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State of Michigan Charges Computer Software Salesman Gregg Wysocki With Computer Intrusion, Embezzlement And Use of a Computer to Commit a Crime.

Business Editors, High Tech and Legal Writers

DETROIT--(BUSINESS WIRE)--May 7, 2002

Issued by PC Treasures, Inc.:

NOTE: The legal case described in the following news release is of interest to all businesses in the computer age. Following the release is the text of the criminal complaint.

Gregg Wysocki, of Rochester, Mich., has been arraigned in Michigan's 40th Circuit Court, in Lapeer, Mich., charged with stealing valuable and confidential information from his former employer, PC Treasures, Inc., of Oxford, Mich., which bundles software for builders and resellers of non-branded personal computers.

The court scheduled arguments on motions in the case, Michigan vs. Wysocki, for June 10, following a pretrial hearing April 29. Wysocki is free on a $50,000 personal bond.

The criminal complaint alleges computer intrusion, embezzlement, and use of a computer to commit a crime--felonies carrying potential sentences totaling 35 years in prison and fines up to $35,000.

The complaint alleges that Wysocki had copied onto a CD-ROM valuable sensitive and proprietary company documents, many of them in restricted areas under password protection. These documents included a complete set of PC Treasures' accounting records, contracts with software suppliers, profit-and-loss analyses of products, customer and prospect lists, and correspondence with corporate counsel.

According to the criminal complaint, Wysocki used the information taken from PC Treasures to market himself to a competitor of PC Treasures, e-mailing them a proposal that indicated he would bring them 80,000 prospective customers as resources in the development of his sales base for them and outlined how he would increase their profits by capturing the "white-box market"--the same target market in which PC Treasures had established a strong foothold.

PC Treasures has filed a civil suit against Wysocki, its former national sales director, and the competitor Wysocki contacted and joined. Brian Austin, PC Treasures' president, said discovery of the computer crimes came after suspicions were raised by Wysocki's abrupt resignation without prior notice.

An examination of his company-owned computer by PC Treasures' technical services director revealed the copying and an attempt to delete the records related to Wysocki's copying. It also revealed multiple contacts with PC Treasures' competitor, including its president and vice president.

Interviewed by special agents of the High-Tech Crime Unit of the Michigan Attorney General's Office, with his attorney present, Wysocki admitted that he had copied the company records, including the marketing information, the mailing list, accounting data, and contact databases from sales territories outside his jurisdiction. Subsequently, in court in connection with the civil action, he admitted under oath to taking financial information from the company, customer databases, and documents regarding a pending legal action against a prior employee of the company.

For further information, contact Gabe Werba at 313/961-8899 or werba@ddwpr.com, or David Adrian at 313/961-5508 or adrian@ddwpr.com.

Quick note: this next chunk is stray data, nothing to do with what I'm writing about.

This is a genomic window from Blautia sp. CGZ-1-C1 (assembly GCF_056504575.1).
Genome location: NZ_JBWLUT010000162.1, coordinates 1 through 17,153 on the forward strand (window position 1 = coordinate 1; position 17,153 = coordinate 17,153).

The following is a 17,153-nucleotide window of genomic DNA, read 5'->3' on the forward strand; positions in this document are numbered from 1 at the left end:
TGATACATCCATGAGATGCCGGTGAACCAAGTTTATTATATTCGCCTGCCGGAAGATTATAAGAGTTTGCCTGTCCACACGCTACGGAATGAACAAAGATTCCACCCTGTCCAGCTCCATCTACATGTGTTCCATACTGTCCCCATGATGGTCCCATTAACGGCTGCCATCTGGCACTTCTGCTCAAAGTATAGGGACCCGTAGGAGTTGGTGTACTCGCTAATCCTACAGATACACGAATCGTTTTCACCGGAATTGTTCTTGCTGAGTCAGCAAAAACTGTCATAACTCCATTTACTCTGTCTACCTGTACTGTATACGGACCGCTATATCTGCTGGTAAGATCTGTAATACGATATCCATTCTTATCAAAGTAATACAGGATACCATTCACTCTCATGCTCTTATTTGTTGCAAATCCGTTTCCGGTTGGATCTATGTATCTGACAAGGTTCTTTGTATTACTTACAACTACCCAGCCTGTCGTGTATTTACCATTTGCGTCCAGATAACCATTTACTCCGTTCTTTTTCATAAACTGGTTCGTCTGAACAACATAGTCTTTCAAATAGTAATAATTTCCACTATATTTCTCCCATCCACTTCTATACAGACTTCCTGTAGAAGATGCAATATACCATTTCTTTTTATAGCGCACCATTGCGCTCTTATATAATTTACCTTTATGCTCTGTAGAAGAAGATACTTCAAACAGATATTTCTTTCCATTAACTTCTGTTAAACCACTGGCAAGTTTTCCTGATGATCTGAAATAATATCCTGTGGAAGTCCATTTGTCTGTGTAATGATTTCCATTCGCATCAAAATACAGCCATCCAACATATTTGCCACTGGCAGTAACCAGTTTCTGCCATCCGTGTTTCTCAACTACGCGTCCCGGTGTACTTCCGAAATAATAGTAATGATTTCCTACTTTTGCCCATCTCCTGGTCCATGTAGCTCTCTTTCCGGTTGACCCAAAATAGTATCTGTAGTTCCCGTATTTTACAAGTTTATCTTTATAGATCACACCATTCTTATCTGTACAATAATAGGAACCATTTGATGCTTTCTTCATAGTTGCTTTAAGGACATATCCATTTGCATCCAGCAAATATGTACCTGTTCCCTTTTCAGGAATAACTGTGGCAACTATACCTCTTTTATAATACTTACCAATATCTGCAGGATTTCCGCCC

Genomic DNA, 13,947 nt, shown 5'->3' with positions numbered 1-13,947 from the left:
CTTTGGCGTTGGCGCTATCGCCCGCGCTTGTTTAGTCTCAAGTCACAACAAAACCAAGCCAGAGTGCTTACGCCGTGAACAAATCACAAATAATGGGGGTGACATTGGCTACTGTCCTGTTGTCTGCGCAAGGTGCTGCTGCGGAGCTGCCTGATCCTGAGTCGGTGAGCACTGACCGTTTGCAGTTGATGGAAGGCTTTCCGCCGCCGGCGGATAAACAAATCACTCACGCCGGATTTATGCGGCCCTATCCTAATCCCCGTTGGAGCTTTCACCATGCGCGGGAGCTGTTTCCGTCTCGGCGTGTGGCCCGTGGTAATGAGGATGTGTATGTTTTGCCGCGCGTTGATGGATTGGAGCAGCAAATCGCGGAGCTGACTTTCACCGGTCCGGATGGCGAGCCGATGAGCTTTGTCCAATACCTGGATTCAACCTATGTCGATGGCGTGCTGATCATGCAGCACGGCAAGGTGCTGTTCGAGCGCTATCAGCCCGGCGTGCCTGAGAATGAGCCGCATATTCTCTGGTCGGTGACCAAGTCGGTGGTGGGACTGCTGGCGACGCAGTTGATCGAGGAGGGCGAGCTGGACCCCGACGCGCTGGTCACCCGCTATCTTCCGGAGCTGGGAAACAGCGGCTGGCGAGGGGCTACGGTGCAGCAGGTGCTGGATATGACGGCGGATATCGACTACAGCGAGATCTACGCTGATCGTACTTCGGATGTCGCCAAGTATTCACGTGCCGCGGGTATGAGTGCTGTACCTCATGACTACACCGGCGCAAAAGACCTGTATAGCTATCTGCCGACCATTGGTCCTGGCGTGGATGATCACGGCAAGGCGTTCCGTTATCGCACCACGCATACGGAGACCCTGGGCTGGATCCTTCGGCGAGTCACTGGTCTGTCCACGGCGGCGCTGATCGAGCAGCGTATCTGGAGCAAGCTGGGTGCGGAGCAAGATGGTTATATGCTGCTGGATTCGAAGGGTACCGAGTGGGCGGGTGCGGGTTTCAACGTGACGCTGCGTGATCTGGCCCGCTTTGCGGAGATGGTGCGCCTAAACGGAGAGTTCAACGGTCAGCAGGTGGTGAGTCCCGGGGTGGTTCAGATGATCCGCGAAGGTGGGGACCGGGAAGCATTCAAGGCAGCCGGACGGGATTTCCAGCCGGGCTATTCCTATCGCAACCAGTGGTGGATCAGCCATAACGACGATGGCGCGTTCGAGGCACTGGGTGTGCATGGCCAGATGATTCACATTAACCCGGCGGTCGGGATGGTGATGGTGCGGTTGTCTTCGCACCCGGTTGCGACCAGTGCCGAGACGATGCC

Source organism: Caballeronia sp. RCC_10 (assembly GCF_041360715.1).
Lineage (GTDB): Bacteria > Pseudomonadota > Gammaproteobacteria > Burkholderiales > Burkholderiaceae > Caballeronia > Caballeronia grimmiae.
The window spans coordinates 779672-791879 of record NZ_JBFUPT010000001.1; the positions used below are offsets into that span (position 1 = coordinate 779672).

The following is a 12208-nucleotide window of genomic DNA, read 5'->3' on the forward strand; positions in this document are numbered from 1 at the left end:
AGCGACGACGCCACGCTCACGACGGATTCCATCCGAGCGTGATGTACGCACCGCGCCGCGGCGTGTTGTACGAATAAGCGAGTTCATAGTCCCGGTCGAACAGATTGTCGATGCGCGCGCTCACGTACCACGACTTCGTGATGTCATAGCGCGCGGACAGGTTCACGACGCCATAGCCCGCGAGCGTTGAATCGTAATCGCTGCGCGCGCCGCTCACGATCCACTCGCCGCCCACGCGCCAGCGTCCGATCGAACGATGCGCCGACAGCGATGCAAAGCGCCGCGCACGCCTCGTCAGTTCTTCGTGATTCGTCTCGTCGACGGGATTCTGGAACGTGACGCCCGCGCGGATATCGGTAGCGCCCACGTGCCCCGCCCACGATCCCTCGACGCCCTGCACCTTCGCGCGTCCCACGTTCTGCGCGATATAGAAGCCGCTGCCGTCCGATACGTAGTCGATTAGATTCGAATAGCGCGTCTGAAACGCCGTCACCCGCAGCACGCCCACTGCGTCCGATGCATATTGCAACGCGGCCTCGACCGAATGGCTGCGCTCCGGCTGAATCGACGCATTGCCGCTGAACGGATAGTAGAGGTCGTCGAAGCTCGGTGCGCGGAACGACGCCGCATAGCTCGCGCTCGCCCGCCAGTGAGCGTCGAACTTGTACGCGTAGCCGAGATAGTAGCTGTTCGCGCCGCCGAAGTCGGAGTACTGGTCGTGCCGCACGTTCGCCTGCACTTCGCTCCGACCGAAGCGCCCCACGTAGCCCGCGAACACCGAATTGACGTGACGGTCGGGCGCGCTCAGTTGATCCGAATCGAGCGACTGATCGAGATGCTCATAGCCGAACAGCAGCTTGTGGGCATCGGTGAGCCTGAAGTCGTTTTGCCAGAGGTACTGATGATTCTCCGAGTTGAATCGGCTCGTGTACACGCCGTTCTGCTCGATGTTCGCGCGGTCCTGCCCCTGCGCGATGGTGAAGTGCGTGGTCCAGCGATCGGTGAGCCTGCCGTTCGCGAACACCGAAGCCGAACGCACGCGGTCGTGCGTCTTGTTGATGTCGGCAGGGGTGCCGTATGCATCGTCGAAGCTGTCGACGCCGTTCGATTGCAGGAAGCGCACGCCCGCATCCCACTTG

COMPLAINT

STATE OF MICHIGAN
71A Judicial District
40th Judicial Circuit

DC#: 01-3780
CTN#: 96-01-000102-01
District Ct. ORI: MI440025J
Circuit Court ORI: MI440015J
AG ORI: MI330025A

THE PEOPLE OF THE STATE OF MICHIGAN
V
GREGG WYSOCKI
1636 Crossbow
Rochester Hills, MI 48306

Defendant DOB:
August 9, 1961

City/Twp./Village: Metamora
County: Lapeer

Victim/Complainant:
People of the State of Michigan

Complaining Witness:
Investigator Robert Peplinski

Charges:
Count One: COMPUTER INTRUSION-MCL 752.795(a) (752.7972A)
Count Two: EMBEZZLEMENT-MCL 750.174 (750.1745A)
Count Three: USE OF A COMPUTER TO COMMIT A CRIME-MCL 752.796(752.796A)

Count One: Felony - up to 5 years and/or $10,000
Count Two: Felony - up to 10 years and/or $15,000
Count Three: Felony - up to 20 years and/or $20,000

Witnesses: Special Agent Robert Peplinski, Special Agent Ives
Potrafka, Les Thomas, Brian Austin, Colleen Downs, Kelly Oliver,
Dep. Steve Law, Lt. Brian Albright, Trooper Derrick Carroll,
Sgt. James May, Chris Carey, John M. Foster

STATE OF MICHIGAN, COUNTY OF LAPEER

The complaining witness, on information and belief, says:

GENERAL ALLEGATIONS

1. GREGG WYSOCKI was employed as a sales representative for PC
Treasures, a Metamora-based computer software vendor which packages
software and bundles it for computer manufacturing companies. On July
27, 2001, WYSOCKI left employment with PC Treasures and took a job as
a sales representative for Microgistix. Microgistix is a competitor of
PC Treasures.

2. While employed as a sales representative for PC Treasures, WYSOCKI
was given a company laptop to use. After WYSOCKI left his position
with PC Treasures, Chris Carey, the systems manager for PC Treasures,
discovered evidence on WYSOCKI'S laptop which showed that on July 12,
2001 at 8:10 p.m., WYSOCKI copied numerous sensitive PC Treasures
documents on to a CD-ROM from the company's network. According to
Carey, WYSOCKI had borrowed a PC Treasures CD burner earlier that same
week. WYSOCKI had requested the CD burner for personal reasons and had
no work-related need to use a CD burner. However, WYSOCKI interviewed
with Microgistix in Minneapolis, Minnesota on July 13, 2001, the day
after the sensitive PC Treasures documents were copied on to a CD.

3. The documents burned to a CD included a complete set of PC
Treasures' accounting records, contracts with suppliers of software,